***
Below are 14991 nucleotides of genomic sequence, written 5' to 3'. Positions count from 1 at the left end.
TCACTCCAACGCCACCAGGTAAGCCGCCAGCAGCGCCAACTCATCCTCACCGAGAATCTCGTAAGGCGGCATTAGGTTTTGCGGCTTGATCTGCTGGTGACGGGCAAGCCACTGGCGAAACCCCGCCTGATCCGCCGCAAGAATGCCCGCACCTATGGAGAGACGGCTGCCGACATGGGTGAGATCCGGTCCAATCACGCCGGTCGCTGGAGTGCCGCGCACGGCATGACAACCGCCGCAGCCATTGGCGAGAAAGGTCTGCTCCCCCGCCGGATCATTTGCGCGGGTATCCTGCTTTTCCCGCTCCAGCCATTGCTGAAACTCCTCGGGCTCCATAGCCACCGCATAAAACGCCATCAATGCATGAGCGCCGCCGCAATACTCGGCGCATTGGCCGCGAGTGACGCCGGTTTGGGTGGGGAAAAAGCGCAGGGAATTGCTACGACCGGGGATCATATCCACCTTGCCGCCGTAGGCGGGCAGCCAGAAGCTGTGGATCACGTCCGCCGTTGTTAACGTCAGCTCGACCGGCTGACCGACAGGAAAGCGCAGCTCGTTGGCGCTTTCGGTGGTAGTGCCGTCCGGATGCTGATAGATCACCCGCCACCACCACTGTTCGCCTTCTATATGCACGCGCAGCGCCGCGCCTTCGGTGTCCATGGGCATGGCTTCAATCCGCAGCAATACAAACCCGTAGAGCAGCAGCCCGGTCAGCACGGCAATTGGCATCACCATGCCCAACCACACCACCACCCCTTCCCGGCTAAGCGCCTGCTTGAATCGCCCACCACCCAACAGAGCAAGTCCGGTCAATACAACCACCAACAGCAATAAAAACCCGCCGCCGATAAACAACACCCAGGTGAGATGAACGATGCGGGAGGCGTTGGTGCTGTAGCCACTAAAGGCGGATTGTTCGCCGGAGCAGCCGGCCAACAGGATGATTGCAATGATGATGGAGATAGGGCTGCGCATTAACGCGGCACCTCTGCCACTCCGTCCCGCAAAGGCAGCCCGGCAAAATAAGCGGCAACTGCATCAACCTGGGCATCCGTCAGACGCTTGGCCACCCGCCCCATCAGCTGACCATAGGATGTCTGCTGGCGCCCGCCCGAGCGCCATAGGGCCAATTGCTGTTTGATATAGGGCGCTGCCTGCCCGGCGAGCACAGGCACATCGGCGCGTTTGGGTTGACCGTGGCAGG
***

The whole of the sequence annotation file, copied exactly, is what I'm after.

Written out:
Below are 14991 nucleotides of genomic sequence, written 5' to 3'. Positions count from 1 at the left end.
TCACTCCAACGCCACCAGGTAAGCCGCCAGCAGCGCCAACTCATCCTCACCGAGAATCTCGTAAGGCGGCATTAGGTTTTGCGGCTTGATCTGCTGGTGACGGGCAAGCCACTGGCGAAACCCCGCCTGATCCGCCGCAAGAATGCCCGCACCTATGGAGAGACGGCTGCCGACATGGGTGAGATCCGGTCCAATCACGCCGGTCGCTGGAGTGCCGCGCACGGCATGACAACCGCCGCAGCCATTGGCGAGAAAGGTCTGCTCCCCCGCCGGATCATTTGCGCGGGTATCCTGCTTTTCCCGCTCCAGCCATTGCTGAAACTCCTCGGGCTCCATAGCCACCGCATAAAACGCCATCAATGCATGAGCGCCGCCGCAATACTCGGCGCATTGGCCGCGAGTGACGCCGGTTTGGGTGGGGAAAAAGCGCAGGGAATTGCTACGACCGGGGATCATATCCACCTTGCCGCCGTAGGCGGGCAGCCAGAAGCTGTGGATCACGTCCGCCGTTGTTAACGTCAGCTCGACCGGCTGACCGACAGGAAAGCGCAGCTCGTTGGCGCTTTCGGTGGTAGTGCCGTCCGGATGCTGATAGATCACCCGCCACCACCACTGTTCGCCTTCTATATGCACGCGCAGCGCCGCGCCTTCGGTGTCCATGGGCATGGCTTCAATCCGCAGCAATACAAACCCGTAGAGCAGCAGCCCGGTCAGCACGGCAATTGGCATCACCATGCCCAACCACACCACCACCCCTTCCCGGCTAAGCGCCTGCTTGAATCGCCCACCACCCAACAGAGCAAGTCCGGTCAATACAACCACCAACAGCAATAAAAACCCGCCGCCGATAAACAACACCCAGGTGAGATGAACGATGCGGGAGGCGTTGGTGCTGTAGCCACTAAAGGCGGATTGTTCGCCGGAGCAGCCGGCCAACAGGATGATTGCAATGATGATGGAGATAGGGCTGCGCATTAACGCGGCACCTCTGCCACTCCGTCCCGCAAAGGCAGCCCGGCAAAATAAGCGGCAACTGCATCAACCTGGGCATCCGTCAGACGCTTGGCCACCCGCCCCATCAGCTGACCATAGGATGTCTGCTGGCGCCCGCCCGAGCGCCATAGGGCCAATTGCTGTTTGATATAGGGCGCTGCCTGCCCGGCGAGCACAGGCACATCGGCGCGTTTGGGTTGACCGTGGCAGG